fairness doctrine


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fairness doctrine

n.
An obligation formerly imposed by the Federal Communications Commission on broadcasters using the public airwaves to cover issues of public importance and in a manner that allowed those with opposing viewpoints a reasonable opportunity to be heard.
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Justice White, concurring in the judgment but not in Burger's state action discussion, found it "at least arguable" that the Communications Act, the policies of the FCC, and the fairness doctrine were sufficiently implicated by the facts of the case so as to require First Amendment review of the Commissioner's actions.
Cable must-carry rules, like both the Fairness Doctrine and the right-of-reply statute in Tornillo, do not add any information to the system.
The fairness doctrine established "substantial disincentives" that caused broadcasters to cut back their coverage of controversial issues of importance, thereby reducing the diversity of viewpoints reaching the public.
Note that the demise of the Fairness Doctrine led to the ascendancy of conservative talk radio.
Rosenberg said that because of the fairness doctrine our discussion of Al Gore: A User's Manual, written by Jeffrey St.
The rise of the "electronic right" on TV is also the result of the collapse of government oversight (including the 1987 elimination of the Fairness Doctrine, which required stations to air both sides of controversial issues) and the increased power of big money.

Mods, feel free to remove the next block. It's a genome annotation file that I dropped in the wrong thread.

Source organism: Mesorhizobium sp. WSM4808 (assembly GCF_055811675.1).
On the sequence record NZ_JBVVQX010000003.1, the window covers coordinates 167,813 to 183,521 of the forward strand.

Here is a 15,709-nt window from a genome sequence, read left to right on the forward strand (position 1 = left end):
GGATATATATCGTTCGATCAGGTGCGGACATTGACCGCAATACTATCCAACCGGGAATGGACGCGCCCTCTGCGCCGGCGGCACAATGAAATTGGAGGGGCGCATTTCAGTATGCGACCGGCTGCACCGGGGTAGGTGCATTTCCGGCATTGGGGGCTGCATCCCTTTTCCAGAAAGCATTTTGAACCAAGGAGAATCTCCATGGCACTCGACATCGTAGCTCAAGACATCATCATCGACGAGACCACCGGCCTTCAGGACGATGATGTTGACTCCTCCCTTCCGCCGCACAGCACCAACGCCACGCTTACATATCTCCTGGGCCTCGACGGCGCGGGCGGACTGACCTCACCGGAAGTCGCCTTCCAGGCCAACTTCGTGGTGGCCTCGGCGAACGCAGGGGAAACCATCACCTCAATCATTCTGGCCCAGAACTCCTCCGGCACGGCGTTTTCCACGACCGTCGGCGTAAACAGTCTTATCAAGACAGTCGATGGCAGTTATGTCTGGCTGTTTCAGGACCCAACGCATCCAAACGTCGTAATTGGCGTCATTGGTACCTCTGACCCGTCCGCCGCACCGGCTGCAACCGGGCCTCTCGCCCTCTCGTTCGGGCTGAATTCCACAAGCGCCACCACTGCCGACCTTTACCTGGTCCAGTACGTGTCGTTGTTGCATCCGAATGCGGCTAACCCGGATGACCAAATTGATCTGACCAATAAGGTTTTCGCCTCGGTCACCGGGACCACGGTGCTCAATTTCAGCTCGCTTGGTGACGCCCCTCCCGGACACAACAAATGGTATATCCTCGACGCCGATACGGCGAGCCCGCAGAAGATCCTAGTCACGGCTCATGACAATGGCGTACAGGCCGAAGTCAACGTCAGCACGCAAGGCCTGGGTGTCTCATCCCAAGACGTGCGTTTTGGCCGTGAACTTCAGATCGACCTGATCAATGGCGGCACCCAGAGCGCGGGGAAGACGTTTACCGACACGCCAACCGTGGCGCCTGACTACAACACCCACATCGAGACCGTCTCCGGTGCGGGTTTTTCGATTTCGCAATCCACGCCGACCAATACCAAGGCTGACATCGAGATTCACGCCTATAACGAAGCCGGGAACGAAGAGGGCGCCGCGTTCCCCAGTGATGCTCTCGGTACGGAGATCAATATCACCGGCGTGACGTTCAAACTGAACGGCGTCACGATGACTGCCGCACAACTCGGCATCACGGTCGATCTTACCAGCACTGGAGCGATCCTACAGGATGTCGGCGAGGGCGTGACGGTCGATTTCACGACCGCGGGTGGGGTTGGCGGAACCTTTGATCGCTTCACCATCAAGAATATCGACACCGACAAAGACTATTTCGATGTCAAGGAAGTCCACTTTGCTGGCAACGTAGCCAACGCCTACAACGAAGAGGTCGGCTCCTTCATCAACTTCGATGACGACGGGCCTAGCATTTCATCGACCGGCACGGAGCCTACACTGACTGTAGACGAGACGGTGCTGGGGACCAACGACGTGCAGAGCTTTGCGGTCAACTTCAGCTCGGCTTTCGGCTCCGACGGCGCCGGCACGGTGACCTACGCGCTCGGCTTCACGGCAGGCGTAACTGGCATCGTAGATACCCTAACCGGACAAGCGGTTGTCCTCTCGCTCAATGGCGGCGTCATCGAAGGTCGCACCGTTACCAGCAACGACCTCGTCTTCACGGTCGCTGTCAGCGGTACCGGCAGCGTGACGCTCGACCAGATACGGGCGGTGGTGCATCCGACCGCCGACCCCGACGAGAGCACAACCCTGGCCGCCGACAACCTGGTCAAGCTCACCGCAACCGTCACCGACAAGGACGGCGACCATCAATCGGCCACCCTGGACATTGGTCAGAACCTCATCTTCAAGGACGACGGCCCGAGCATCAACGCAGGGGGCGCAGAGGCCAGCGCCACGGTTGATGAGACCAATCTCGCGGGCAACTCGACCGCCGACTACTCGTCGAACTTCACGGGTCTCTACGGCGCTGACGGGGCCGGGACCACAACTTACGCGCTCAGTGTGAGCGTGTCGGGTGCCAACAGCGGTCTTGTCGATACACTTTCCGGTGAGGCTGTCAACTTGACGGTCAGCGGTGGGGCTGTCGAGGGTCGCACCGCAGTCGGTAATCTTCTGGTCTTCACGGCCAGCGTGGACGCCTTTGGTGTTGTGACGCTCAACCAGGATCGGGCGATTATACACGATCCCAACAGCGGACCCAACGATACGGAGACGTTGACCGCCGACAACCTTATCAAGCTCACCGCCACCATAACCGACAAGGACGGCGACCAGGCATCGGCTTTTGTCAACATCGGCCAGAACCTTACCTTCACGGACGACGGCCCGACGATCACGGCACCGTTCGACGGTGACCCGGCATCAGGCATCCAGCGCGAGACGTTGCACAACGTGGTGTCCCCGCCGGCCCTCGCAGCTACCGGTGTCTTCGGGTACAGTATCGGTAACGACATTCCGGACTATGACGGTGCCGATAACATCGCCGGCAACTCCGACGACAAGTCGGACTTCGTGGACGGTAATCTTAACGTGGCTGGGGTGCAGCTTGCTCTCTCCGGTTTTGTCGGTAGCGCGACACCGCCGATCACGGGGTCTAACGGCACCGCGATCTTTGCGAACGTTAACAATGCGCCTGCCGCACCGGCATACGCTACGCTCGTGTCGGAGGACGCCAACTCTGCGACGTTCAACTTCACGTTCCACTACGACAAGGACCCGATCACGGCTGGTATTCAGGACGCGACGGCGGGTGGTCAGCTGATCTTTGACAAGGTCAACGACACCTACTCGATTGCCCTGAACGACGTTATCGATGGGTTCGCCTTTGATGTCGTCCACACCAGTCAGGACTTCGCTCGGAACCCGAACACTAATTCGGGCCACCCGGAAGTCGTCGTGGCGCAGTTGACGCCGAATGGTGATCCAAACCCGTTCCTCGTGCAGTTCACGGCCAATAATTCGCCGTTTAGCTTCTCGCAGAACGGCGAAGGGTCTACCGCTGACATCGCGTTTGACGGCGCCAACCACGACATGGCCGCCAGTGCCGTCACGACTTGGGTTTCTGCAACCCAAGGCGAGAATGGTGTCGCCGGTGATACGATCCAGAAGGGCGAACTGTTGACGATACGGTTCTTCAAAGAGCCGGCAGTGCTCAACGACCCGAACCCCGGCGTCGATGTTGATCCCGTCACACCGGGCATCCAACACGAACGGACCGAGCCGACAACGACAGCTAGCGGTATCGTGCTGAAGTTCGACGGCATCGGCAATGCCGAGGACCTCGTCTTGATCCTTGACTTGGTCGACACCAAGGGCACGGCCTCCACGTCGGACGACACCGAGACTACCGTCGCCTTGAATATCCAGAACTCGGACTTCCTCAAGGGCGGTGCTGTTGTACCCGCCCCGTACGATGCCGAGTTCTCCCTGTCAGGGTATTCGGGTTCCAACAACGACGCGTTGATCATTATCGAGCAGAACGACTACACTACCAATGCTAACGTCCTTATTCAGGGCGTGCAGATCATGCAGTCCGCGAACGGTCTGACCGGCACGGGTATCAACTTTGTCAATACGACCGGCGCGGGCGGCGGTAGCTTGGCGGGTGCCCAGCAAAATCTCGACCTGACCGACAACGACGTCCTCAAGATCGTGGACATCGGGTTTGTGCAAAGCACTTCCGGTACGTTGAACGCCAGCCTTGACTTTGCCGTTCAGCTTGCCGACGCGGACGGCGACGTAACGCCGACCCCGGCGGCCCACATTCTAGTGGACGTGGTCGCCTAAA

3) Second, the Fairness Doctrine was followed by a complete ban on all broadcast advertising of cigarettes beginning January 1971.
Also, the Burger-Rehnquist Courts have ruled that the federal government could prohibit the deposit of leaflets and circulars in the mailboxes of private homes; that the Fairness Doctrine did not have to be extended to include the print media, opening the door to a repudiation of the Fairness Doctrine by a Reagan-appointed FCC; and that the Combined Federal Campaign, which facilitated charitable contributions by federal employees through payroll deductions, could exclude advocacy groups such as the NAACP and the Sierra Club (a decision which was subsequently reversed by congressional action).
House voted 261 to 162 to add the Fairness Doctrine to a pending deficit reduction bill.
WASHINGTON -- The American Center for Law and Justice (ACLJ), focusing on constitutional law, said today it is preparing a litigation strategy should the Fairness Doctrine - or a similar regulatory measure - be brought back to muzzle Christian broadcasting.
The FCC stopped enforcing the controversial Fairness Doctrine in 1987 and officially took it off the books in 2011.
Only following the demise of the Fairness Doctrine did broadcast licensees employ commentators who communicated unfettered and robust political opinions.